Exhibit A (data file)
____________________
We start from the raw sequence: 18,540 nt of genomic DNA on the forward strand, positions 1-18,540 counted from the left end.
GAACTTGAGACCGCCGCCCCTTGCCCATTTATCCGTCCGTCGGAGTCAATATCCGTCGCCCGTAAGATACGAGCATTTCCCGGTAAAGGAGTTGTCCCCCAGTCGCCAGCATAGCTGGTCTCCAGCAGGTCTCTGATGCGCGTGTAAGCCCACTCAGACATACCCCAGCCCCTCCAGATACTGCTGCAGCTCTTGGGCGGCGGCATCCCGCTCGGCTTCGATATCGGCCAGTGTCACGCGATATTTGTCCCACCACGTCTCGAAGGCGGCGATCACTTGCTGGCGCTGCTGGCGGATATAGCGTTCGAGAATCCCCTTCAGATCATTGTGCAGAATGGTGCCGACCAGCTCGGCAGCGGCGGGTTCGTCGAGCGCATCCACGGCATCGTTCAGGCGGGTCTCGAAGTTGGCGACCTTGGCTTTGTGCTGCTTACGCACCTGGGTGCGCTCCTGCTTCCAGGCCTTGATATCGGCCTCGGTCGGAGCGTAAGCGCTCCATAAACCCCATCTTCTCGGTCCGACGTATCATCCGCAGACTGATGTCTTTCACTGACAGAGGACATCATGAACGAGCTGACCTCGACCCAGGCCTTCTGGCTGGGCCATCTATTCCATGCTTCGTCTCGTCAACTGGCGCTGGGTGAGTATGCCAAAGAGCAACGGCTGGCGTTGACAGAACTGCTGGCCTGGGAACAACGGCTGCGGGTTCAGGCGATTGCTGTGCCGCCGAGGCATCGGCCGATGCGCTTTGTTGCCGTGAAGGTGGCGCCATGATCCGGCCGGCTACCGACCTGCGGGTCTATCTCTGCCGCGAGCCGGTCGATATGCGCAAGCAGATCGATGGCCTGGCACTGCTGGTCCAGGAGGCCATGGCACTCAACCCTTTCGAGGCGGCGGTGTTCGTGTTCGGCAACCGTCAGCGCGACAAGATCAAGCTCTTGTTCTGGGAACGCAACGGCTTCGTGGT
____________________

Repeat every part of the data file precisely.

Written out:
We start from the raw sequence: 18,540 nt of genomic DNA on the forward strand, positions 1-18,540 counted from the left end.
GAACTTGAGACCGCCGCCCCTTGCCCATTTATCCGTCCGTCGGAGTCAATATCCGTCGCCCGTAAGATACGAGCATTTCCCGGTAAAGGAGTTGTCCCCCAGTCGCCAGCATAGCTGGTCTCCAGCAGGTCTCTGATGCGCGTGTAAGCCCACTCAGACATACCCCAGCCCCTCCAGATACTGCTGCAGCTCTTGGGCGGCGGCATCCCGCTCGGCTTCGATATCGGCCAGTGTCACGCGATATTTGTCCCACCACGTCTCGAAGGCGGCGATCACTTGCTGGCGCTGCTGGCGGATATAGCGTTCGAGAATCCCCTTCAGATCATTGTGCAGAATGGTGCCGACCAGCTCGGCAGCGGCGGGTTCGTCGAGCGCATCCACGGCATCGTTCAGGCGGGTCTCGAAGTTGGCGACCTTGGCTTTGTGCTGCTTACGCACCTGGGTGCGCTCCTGCTTCCAGGCCTTGATATCGGCCTCGGTCGGAGCGTAAGCGCTCCATAAACCCCATCTTCTCGGTCCGACGTATCATCCGCAGACTGATGTCTTTCACTGACAGAGGACATCATGAACGAGCTGACCTCGACCCAGGCCTTCTGGCTGGGCCATCTATTCCATGCTTCGTCTCGTCAACTGGCGCTGGGTGAGTATGCCAAAGAGCAACGGCTGGCGTTGACAGAACTGCTGGCCTGGGAACAACGGCTGCGGGTTCAGGCGATTGCTGTGCCGCCGAGGCATCGGCCGATGCGCTTTGTTGCCGTGAAGGTGGCGCCATGATCCGGCCGGCTACCGACCTGCGGGTCTATCTCTGCCGCGAGCCGGTCGATATGCGCAAGCAGATCGATGGCCTGGCACTGCTGGTCCAGGAGGCCATGGCACTCAACCCTTTCGAGGCGGCGGTGTTCGTGTTCGGCAACCGTCAGCGCGACAAGATCAAGCTCTTGTTCTGGGAACGCAACGGCTTCGTGGT